Mind Matters – Fear of re-entry

Return to new normal can bring “re-entry fear” and anxiety

People have been talking to us about the feelings related to the easing of lockdown restrictions, some feel hopeful and excited whilst others stressed and nervous. A number of articles have been written recently talking about “Re-entry Fear / Anxiety”.

Whilst this term sounds like something only astronauts returning to Earth after years away should experience, I think it can be helpful in highlighting that it is normal for many people to be finding the easing of restrictions difficult.

While headlines keep talking about a return to “normal” it is apparent the experience for many people is that lockdowns and restrictions have become “normal” and so a return to the old “normal” feels anything but “normal”. For example, one anonymous tweet from a sufferer of anxiety wrote:

“I have embraced and gotten used to this new lifestyle of avoidance that I can’t fathom going back to how it was. I have every intention of continuing to isolate myself”. (Hopefully they are not spending all their life on twitter to the avoidance of all else).

Of course many people, key workers and those who have needed to continue commuting to work, those previously leading solitary lifestyles, existing home workers etc may have experienced a continuing sense of rhythm about their lives.

For very many others, those with workplaces closed, made redundant, shielders, the recently bereaved or new parents and those whose homes, usually silent during the day have suddenly become repurposed as office and school spaces, the relaxation of restrictions will again represent substantial change.

We all know that change is inevitable, life presents change to us every day and a significant amount of our time is spent thinking about change, however the balance of our focus and energy is disturbed when we experience lots of change. It is also often the case that our experience of a change that we have actively chosen is quite different from one that we are confronted with and finally, and most importantly what “change” means to us is always deeply personal.

What I mean by that is that we often find ourselves surprised by how change affects or doesn’t affect us and those around us. Things that we expect to feel devastating actually don’t, whilst things that we hadn’t really thought of as important can knock us for six. We are presented with mysteries for example: “why did I cry at that scene in the film the other night”, “why didn’t I feel anything when I received that bad news?”, “why are those people rushing out to buy toilet rolls?”, “why won’t they have the vaccine?” etc etc.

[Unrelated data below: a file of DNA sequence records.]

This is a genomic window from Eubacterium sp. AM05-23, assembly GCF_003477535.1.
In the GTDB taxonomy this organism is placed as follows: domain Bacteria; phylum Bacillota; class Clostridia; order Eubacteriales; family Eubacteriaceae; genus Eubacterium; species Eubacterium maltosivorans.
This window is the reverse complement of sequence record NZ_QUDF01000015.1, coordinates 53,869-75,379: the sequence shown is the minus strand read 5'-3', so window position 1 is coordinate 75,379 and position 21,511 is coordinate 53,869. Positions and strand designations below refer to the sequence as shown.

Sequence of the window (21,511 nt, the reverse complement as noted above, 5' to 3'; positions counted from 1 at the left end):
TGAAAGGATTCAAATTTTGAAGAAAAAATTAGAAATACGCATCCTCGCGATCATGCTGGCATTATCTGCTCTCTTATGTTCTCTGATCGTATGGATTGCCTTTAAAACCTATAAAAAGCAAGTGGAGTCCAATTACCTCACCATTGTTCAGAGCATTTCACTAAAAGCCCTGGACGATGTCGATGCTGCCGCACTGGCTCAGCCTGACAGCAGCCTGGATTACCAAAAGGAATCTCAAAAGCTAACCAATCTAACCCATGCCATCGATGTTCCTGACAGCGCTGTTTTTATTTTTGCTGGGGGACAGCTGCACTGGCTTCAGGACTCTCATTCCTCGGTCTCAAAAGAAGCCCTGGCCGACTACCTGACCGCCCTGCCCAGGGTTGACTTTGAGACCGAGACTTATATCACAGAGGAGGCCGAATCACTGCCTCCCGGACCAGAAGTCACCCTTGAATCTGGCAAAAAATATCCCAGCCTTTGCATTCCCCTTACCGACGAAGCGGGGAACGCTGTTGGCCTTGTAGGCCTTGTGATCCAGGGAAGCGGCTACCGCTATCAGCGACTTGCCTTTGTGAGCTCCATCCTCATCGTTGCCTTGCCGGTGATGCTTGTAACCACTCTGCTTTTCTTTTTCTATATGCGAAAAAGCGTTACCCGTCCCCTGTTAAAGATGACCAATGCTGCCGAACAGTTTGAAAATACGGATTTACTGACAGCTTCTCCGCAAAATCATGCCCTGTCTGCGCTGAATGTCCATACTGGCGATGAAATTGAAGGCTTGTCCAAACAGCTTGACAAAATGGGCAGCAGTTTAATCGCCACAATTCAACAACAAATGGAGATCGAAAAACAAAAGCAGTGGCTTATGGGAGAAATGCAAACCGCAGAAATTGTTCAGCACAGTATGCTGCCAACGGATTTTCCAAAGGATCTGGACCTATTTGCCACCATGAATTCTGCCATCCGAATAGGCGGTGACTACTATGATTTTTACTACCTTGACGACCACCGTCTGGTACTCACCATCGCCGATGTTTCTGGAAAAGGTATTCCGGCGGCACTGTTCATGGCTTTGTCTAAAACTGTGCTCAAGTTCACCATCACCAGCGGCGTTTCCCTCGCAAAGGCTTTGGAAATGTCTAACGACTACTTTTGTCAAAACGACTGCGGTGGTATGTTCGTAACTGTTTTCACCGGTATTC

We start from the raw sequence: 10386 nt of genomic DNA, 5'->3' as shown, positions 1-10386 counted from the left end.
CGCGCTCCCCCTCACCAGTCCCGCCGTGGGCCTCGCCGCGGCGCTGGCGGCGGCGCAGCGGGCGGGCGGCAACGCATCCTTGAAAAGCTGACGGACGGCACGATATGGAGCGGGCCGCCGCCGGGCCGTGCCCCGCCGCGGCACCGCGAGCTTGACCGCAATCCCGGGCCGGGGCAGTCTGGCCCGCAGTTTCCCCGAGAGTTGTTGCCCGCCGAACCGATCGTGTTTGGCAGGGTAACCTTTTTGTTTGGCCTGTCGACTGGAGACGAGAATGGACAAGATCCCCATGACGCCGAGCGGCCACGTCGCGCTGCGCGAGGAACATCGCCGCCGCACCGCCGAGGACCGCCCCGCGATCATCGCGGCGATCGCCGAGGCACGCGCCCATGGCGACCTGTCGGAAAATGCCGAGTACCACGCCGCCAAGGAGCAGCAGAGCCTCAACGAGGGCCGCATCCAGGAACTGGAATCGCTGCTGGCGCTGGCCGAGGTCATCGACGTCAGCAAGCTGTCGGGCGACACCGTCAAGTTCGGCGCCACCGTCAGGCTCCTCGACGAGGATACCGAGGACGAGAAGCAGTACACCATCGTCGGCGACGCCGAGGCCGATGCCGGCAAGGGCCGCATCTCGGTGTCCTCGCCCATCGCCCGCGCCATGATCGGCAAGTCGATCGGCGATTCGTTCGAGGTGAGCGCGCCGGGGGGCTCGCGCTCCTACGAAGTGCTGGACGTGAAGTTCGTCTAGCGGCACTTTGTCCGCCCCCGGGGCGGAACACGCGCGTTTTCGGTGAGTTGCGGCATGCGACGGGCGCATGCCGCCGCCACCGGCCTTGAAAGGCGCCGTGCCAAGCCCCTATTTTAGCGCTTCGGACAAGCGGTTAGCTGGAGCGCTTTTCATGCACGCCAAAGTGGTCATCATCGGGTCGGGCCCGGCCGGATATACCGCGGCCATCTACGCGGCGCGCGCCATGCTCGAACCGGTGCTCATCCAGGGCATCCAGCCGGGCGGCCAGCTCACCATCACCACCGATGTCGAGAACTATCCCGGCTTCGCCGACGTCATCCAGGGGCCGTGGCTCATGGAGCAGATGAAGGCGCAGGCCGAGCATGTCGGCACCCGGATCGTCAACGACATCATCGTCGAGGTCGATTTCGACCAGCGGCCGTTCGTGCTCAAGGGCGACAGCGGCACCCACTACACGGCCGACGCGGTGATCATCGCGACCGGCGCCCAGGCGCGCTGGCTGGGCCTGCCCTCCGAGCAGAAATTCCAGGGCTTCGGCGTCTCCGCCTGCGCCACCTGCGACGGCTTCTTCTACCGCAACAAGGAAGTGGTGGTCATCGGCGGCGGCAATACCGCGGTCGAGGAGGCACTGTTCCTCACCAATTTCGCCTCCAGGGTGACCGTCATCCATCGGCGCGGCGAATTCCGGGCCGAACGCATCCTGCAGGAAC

So much has changed over the last year with everything from education, work, entertainment and retail moving onto digital platforms, that in reality there is no return to things just as they were and also, I mentioned earlier, peoples experiences over the last year have varied hugely. Some people have flourished, others felt relatively unaffected whist others had really terrible times and I guess there is a possibility that this may be something that can unite or be a new source for division in society.

I wanted to write this because I suspect your view will also be quite reflective of how positive or negative you are feeling right now? So is there anything we should be doing? I recommend paying close attention to how you think and feel about the changes and ask yourself how these are influencing the choices you are making and your behaviour.

What do you notice about yourself in comparison to how you have been in the past? What is your behaviour in relation to the restrictions and other people? What evidence or basis of fact underlies your decisions? And importantly think about your patterns of behaviour around change – are you typically someone who is first in line for something new or do you like to take your time and see how things go before taking action? Does change bring energy or exhaustion and how do you look after yourself?

It is natural to feel a whole range of positive and / or negative emotions when faced with change and they can usefully help guide you in making skilful decisions. For example, if you feel really excited about being able to meet up with others then you might consider exercising some caution around making too many plans, whereas if you feel nervous about meeting up with people you might decide to make fewer arrangements than you did in the past.

You may well find it useful to talk to other people about how you are feeling and I suggest that they too will probably appreciate the chance to talk as much as you do – even if their feelings are the complete opposite. Finally, if you are struggling do reach out – our door is always open.

Take care.

Nicholas Rose
Psychotherapist, Counsellor, Couples Counsellor and Coach

UKCP registrant, MBACP (accred), UKRCP
PGDip, MA, Adv Dip Ex Psych

Nicholas Rose & Associates
Counselling, psychotherapy and coaching for children, adults, couples and families.

nicholas-rose.co.uk

Read more blogs by Nicholas Rose

Read the next one – Mind Matters – would you know if you were having a panic attack?

Read the previous one – Mind Matters – time for a psychological spring clean

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